In response to Edwards v. Aguillard, the “Neo-Creationist Intelligent Design movement” was formed around the “Discovery Institute’s Centre for Science and Culture”. Its goal is to restate creationism in terms more likely to be well received by the public, policy makers, educators, and the scientific community. I claim that “certain features of the universe and of living things are best explained by an intelligent cause, not an undirected process such as natural selection.” It is self-viewed as a “scientific” approach to creationism by creationists, but is widely rejected as unscientific by the science community.
According to critics of the Discovery Institute’s efforts through the “Teach the Controversy” campaign and the Intelligent Design movement, the “Wedge strategy” betrays the Institute’s political rather than scientific and educational purpose. The Discovery Institute and its Centre for Science and Culture (CSC) has an overarching conservative Christian social and political agenda that seeks to redefine both law and science and how they are conducted, with the stated goal of a religious “renewal” of American culture.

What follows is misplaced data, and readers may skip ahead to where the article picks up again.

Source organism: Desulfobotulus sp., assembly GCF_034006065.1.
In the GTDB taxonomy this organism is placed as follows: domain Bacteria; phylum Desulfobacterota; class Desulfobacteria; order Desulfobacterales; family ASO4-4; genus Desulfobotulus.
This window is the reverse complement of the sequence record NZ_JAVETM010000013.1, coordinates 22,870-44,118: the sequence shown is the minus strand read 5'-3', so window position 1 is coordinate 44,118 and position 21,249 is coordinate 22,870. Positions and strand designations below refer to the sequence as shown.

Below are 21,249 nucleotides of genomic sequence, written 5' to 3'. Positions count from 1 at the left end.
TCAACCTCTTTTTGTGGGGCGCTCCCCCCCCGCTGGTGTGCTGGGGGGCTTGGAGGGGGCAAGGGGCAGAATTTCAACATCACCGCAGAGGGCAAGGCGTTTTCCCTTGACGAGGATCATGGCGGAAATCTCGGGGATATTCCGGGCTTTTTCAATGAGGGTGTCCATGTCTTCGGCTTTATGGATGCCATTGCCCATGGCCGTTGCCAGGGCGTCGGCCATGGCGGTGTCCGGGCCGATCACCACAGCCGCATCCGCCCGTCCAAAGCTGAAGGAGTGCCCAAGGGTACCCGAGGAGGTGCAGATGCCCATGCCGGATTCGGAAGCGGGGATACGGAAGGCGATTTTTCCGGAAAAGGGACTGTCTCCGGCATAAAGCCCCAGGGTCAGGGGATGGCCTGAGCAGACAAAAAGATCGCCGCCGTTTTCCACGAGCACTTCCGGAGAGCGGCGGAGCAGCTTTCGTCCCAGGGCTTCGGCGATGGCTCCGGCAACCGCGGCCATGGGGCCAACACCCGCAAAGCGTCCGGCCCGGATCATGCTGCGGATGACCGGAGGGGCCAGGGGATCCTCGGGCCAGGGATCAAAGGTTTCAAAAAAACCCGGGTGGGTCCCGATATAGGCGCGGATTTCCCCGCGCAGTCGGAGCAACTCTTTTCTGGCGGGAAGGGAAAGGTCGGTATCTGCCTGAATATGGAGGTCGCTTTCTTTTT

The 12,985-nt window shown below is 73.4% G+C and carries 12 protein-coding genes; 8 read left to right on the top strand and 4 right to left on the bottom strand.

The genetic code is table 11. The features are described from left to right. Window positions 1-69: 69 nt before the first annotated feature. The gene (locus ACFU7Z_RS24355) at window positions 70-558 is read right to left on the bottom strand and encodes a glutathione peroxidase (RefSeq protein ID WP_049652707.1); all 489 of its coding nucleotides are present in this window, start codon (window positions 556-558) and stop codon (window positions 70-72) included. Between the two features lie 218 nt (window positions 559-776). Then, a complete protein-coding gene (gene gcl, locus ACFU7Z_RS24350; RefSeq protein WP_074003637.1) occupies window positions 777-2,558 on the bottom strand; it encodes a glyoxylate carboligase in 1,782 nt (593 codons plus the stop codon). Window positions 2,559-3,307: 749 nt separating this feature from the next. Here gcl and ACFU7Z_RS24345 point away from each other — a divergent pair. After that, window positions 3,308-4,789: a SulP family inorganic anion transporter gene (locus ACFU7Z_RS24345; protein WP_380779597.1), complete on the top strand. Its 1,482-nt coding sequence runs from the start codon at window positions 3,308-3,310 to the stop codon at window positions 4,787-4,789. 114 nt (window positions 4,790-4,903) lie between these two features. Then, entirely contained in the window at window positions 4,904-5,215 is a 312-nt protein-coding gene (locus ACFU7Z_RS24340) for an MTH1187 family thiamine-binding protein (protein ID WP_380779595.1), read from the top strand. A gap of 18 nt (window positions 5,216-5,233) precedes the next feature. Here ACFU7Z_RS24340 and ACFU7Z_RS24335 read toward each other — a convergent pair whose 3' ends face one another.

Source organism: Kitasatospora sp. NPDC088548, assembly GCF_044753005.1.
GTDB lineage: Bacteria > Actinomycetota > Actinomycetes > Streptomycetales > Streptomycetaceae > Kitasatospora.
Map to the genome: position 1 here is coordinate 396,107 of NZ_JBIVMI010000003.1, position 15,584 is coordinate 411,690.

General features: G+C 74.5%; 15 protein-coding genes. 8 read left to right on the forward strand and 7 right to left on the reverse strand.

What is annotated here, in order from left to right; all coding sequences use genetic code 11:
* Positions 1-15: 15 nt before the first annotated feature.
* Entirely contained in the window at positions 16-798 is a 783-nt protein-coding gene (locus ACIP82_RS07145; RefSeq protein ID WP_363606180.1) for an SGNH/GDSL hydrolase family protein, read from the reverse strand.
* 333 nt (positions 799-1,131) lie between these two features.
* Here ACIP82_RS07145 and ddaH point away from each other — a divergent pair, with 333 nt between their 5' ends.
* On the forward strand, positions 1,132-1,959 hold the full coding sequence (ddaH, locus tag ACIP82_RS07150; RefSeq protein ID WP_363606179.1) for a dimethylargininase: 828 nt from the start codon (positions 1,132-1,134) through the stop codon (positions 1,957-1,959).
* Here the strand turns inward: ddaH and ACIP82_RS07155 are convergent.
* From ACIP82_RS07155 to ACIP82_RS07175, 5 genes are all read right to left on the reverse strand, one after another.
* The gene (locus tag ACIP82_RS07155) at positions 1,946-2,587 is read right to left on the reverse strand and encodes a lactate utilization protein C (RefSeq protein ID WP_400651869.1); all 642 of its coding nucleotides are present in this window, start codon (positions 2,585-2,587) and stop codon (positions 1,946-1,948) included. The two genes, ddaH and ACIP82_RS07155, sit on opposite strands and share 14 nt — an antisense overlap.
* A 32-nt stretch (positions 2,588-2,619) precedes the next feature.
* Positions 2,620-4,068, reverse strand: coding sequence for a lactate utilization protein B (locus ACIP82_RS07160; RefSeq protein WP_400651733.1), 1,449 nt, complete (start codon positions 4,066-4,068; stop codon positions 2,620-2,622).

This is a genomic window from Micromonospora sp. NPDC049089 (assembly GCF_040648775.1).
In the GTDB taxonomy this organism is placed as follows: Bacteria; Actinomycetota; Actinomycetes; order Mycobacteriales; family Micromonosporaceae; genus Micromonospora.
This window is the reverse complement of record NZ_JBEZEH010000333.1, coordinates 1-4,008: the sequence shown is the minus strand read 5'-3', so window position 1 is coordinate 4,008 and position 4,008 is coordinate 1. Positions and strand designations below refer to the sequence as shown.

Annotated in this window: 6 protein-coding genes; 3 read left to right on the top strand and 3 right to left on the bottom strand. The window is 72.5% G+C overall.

Given the history of the Discovery Institute as an organization committed to opposing any scientific theory inconsistent with “the theistic understanding that nature and human beings are created by God”, many scientists regard the movement purely as a ploy to insert creationism into the science curriculum rather than as a serious attempt to discuss scientific evidence.
The “Teach the Controversy” proponents cite the current public policy statements of the Discovery Institute as belying the criticisms that their strategy is a creationist ploy. They describe critics as biased in failing to recognize that the Intelligent Design movement’s “Teach the Controversy” strategy is based on science with no religion involved. However former published policy statements, like the “Wedge Document” and statements made by its leadership show belie these assertions.
Amid this political and religious controversy the clear, categorical and oft-repeated view of established national and international scientific organizations remains that there is no scientific controversy over teaching evolution in public schools.